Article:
Syrian activists on Sunday called for a nationwide general strike in the wake of a crackdown on anti-government protesters that has left dozens dead.
Their call through social networking websites came after seven protesters were killed late Saturday during mass demonstrations in Lattkiya, 350 kilometers northwest of Damascus, activists said.
The activists also said that 20 protesters have been killed since Friday near the Rahman mosque in Lattkiya.
State media reported that snipers were firing at the protesters from rooftops, "killing passers-by."
The government denied reports that security forces have shot at anti-government protesters in recent days and said "armed groups" have attacked police stations and stolen weapons, prompting the security forces to retaliate.
On Saturday, thousands took to the streets of the southern Syrian city of Daraa. According to Amnesty International, at least 55 people are believed to have been killed there during a week of unrest.
Despite reforms promised by President Bashar Assad to appease protesters, calls for his ouster have been growing.
The Organization of the Islamic Conference on Sunday welcomed reforms announced in Syria, and called for calm by all parties in order to "ease congestion and to avoid the repercussions of the crisis".
The unrest sweeping the Arab world spread across Syria over the weekend as tens of thousands of protesters demonstrated against Assad's regime in Damascus, Aleppo, Latakia, Homs, Hama and Dara'a. The latter city has been the site of demonstrations for more than 10 days now.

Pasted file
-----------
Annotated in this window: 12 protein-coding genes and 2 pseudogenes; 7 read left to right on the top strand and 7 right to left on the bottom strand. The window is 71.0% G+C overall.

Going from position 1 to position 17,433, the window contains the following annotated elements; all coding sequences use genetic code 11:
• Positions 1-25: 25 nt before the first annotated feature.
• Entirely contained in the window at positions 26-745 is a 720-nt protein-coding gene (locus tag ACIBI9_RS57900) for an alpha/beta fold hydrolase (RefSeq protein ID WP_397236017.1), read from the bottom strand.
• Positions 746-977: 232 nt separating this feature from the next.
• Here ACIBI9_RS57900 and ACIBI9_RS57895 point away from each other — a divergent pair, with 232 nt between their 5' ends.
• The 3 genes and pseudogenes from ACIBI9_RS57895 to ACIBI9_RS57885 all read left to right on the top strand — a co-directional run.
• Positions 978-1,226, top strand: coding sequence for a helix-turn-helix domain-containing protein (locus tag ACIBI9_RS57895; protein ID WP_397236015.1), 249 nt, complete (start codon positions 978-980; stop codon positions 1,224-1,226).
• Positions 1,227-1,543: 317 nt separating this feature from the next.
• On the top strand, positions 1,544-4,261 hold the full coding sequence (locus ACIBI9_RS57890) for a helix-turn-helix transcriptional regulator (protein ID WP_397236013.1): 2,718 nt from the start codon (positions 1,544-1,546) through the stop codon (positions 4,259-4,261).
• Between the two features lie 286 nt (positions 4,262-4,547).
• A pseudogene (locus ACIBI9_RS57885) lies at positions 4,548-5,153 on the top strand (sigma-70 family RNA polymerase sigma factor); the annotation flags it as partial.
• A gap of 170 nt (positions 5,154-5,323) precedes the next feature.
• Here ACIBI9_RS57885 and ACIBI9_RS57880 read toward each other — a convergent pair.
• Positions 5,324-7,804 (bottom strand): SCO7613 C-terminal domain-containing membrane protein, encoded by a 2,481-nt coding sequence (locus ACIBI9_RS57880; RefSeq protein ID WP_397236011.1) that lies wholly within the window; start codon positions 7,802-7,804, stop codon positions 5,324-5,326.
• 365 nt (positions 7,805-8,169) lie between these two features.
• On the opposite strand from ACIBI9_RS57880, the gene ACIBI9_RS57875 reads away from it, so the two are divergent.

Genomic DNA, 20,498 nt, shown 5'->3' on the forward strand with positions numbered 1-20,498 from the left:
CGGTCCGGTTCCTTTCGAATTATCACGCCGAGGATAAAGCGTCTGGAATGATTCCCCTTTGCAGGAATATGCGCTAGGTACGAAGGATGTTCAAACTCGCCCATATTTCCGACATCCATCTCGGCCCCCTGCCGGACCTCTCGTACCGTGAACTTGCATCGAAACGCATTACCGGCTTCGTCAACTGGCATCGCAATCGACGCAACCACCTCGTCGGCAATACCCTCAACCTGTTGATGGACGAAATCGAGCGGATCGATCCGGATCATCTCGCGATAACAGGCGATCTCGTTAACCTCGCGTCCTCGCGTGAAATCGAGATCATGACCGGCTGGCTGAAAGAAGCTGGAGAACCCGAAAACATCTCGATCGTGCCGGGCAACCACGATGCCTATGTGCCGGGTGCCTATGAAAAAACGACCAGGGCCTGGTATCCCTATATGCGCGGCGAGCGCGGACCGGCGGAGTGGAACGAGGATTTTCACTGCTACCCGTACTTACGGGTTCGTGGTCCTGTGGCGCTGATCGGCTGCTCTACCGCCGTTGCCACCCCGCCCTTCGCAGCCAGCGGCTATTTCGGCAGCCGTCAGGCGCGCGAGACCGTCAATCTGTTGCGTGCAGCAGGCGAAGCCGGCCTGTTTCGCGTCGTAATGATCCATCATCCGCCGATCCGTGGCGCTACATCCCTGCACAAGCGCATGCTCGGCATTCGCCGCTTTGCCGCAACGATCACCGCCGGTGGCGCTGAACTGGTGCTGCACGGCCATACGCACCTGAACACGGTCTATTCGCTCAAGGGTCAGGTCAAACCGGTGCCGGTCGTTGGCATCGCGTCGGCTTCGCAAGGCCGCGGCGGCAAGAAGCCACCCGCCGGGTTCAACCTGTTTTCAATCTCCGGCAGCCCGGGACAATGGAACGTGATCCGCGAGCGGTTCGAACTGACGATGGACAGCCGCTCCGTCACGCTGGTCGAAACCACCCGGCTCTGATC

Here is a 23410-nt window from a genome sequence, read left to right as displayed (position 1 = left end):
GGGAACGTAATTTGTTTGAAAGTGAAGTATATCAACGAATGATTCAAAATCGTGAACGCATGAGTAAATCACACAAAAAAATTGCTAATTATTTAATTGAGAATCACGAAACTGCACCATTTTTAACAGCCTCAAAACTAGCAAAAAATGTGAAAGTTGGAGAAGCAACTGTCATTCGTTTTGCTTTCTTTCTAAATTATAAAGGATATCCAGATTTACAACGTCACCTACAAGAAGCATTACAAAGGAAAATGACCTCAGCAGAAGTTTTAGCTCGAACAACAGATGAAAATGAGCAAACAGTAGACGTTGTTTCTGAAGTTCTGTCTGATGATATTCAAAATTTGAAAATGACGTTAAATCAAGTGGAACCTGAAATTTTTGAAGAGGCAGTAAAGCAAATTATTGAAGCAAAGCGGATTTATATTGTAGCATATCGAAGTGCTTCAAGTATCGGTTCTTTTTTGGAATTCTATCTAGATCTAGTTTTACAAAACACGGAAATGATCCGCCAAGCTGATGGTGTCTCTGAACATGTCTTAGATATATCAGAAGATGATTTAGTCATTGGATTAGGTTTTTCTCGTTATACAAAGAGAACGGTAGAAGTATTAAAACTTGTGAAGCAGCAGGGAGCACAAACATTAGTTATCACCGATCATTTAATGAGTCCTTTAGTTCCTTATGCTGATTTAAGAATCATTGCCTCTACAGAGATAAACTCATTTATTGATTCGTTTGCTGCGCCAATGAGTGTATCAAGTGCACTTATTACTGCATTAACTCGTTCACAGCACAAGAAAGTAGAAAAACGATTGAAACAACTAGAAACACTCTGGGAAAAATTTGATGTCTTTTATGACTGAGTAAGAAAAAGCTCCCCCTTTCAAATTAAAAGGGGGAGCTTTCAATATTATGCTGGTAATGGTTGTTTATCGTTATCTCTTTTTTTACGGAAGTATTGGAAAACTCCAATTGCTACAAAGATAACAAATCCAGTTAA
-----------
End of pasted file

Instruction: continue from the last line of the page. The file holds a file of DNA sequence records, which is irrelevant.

Amnesty International has estimated that 55 people were killed in the demonstrations in Dara'a last week, and over the weekend an additional 15 to 20 people were reported killed in Sanamein, just outside Dara'a in the south. Two people were reportedly killed in Latakia and another three in a Damascus suburb.
Arab television networks repeatedly broadcast images of the demonstrations, which included a scene in which a statue of Assad's father and predecessor, Hafez Assad, was toppled in Dara'a's main square. In another scene, crowds torched offices of the ruling Baath Party.
In another, hundreds took cover in the face of machine-gun fire in Sanamein, where the casualty figures were the highest in the country over the weekend. On Saturday, the unrest resumed in Latakia, Dara'a and Tafas, near Dara'a.
Assad has convened the leadership of his Baath Party to consider the steps to take to quell the unrest. Hezbollah's Al-Manar television in Lebanon reported that a shake-up of the Syrian cabinet was one of the moves being debated, along with the release of political prisoners.
Assad has been president since 2000, following the death of his father, Hafez al-Assad.
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